Have you ever wondered about what causes déjà vu?
I think we’ve all experienced it at one point or the other. You know, that familiar feeling when traveling to someplace you’ve never been before, yeah, that’s it. Maybe you have had a vision, or dreamt the location? Well, anyway, for the most part, you are experiencing this strange fuzzy sensation called déjà vu. Let’s learn about this all too familiar phenomenon of the mind.
What is déjà vu?
The word déjà vu is French for “already seen.” This phenomenon is present in about 80% of humans. So, since the majority of us have entertained this experience, we want to know why it occurs.
Michelle Hook Ph.D., assistant director in the department of Neuroscience and Experimental Therapeutics at Texas A&M Health Science Center College of Medicine, said,
“It is very difficult to study déjà vu in a laboratory. Understanding how memory storage works may shed some light on why some experience déjà vu and others do not.”
Is the Malfunctioning Brain What Causes Déjà Vu?
With this being said, we can take a look at where the memories are stored to make the connection. Memories are stored in the temporal lobe, where detecting familiar places and things are commonplace. While it is unclear how this connects with déjà vu, clues were found connecting temporal lobe epilepsy patients to this phenomena. The best theory is that déjà vu could be an electrical malfunction in the brain, much like a temporal lobe seizure.
These seizures are created when dysfunctional nerve cell activity across the brain disrupts electrical impulses. In those who suffer from temporal lobe epilepsy, déjà vu occurs right before the seizure, kind of like a warning signal.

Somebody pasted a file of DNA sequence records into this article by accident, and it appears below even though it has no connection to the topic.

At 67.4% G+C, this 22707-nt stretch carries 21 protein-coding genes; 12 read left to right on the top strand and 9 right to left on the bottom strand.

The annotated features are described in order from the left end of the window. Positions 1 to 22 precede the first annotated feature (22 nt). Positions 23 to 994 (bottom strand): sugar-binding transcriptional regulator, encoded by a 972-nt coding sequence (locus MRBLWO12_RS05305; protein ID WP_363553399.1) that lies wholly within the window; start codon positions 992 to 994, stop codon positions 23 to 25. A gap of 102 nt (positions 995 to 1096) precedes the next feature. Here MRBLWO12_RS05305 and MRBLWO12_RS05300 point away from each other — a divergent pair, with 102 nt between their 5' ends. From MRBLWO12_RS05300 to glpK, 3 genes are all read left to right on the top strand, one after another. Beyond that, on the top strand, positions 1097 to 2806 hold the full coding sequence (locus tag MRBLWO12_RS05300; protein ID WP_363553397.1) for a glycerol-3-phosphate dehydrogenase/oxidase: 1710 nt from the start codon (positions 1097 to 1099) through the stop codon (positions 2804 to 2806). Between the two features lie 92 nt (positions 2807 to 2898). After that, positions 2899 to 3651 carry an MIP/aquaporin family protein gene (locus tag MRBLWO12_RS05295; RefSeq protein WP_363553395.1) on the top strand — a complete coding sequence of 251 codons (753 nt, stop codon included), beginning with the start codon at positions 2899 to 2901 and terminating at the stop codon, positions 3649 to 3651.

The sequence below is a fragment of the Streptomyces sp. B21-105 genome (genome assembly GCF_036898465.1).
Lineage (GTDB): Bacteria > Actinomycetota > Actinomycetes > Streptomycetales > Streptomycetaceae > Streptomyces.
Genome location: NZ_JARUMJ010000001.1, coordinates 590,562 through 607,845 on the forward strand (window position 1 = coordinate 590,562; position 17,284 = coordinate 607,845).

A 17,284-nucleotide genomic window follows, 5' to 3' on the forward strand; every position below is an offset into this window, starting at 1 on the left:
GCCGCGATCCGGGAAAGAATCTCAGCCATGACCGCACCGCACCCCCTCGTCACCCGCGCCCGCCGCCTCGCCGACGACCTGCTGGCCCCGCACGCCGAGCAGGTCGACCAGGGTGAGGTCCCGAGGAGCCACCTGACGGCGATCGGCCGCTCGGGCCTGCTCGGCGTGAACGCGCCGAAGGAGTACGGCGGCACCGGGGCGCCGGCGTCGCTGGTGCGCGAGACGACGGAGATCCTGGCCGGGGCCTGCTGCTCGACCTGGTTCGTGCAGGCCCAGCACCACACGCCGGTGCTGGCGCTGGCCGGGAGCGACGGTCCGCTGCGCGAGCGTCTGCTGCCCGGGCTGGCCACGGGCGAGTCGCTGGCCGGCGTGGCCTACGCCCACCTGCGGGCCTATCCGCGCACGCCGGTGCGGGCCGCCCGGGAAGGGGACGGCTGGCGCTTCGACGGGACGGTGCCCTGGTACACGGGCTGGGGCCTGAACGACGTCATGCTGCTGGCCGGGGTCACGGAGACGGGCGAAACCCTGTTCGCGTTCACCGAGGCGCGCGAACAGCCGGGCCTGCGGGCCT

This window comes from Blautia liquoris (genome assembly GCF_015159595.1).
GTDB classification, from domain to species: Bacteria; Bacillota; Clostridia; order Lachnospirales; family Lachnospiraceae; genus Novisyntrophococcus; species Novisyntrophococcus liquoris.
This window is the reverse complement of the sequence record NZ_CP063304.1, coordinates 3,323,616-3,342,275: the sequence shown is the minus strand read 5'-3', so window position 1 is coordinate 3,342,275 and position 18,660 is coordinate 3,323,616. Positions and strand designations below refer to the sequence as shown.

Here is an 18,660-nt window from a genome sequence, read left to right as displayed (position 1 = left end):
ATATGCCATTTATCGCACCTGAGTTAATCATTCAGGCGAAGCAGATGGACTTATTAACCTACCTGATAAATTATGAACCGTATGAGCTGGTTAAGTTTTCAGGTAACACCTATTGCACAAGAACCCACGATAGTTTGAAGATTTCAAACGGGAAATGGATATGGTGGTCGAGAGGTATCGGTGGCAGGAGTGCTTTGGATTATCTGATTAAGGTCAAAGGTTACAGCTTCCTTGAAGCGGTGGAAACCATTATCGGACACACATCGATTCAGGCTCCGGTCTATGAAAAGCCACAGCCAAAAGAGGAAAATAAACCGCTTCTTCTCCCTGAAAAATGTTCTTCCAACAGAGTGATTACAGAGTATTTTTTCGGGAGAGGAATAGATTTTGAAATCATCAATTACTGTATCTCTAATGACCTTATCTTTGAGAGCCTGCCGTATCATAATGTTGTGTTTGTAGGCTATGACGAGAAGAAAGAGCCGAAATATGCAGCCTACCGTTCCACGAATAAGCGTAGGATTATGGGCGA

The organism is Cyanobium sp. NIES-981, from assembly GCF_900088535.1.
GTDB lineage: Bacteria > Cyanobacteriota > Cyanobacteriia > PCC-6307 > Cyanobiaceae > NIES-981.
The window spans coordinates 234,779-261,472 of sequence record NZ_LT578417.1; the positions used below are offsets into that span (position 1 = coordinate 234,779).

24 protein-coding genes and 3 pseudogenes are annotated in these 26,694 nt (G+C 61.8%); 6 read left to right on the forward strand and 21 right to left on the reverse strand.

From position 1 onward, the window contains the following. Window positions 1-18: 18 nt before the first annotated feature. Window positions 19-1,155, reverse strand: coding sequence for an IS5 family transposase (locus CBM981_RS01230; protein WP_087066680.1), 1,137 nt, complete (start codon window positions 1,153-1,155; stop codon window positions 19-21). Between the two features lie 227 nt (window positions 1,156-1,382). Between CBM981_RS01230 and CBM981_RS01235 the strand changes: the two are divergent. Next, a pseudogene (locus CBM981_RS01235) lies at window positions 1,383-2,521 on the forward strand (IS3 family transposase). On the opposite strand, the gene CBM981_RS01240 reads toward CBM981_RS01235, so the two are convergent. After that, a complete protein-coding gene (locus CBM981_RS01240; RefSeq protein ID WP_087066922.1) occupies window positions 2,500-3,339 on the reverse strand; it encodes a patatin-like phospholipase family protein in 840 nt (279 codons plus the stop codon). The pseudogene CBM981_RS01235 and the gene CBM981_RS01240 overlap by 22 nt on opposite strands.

This explains what causes déjà vu in epilepsy patients, but what about healthy people? It seems there is a glitch in the brain even for those, otherwise, healthy individuals. Neurons fire across the brain creating sensations of the present being in the past. This would explain the “already happened” scenario. Healthy people can also experience the “jerk” that those with epilepsy experience. In healthy people, it is the muscle spasm that occurs right before falling asleep.
Another theory of why healthy individuals experience déjà vu can be attributed to a mismatch in neural pathways. If something as small as a familiar smell is present, the brain can immediately try to recreate that environment where the small comes from. This information could bypass short-term memory and go straight to long-term memory, causing misinformation. We experience the feeling that we have been here before, seen this before or feel as those we cannot quite place event from the past.
“Some suggest that when a difference in processing occurs along these pathways, the perception is disrupted and is experienced as two separate messages. The brain interprets the second version, through the slowed secondary pathway—as a separate perceptual experience—and thus, the inappropriate feeling of familiarity occurs.”
Wow! Could it be? Could déjà vu simply be a malfunction in the brain? According to this information, that’s exactly what it is. It could also be visions from a past life if you want to go the open mind route. These explanations provide a way to understand déjà vu, but not entirely. There is still so much to learn about why we get these feelings. There is hope, however, that all mysteries of déjà vu will be revealed in the future. It’s only a matter of time.
Do you feel like you’ve read this before? Maybe you have or maybe your mind is playing tricks on you.
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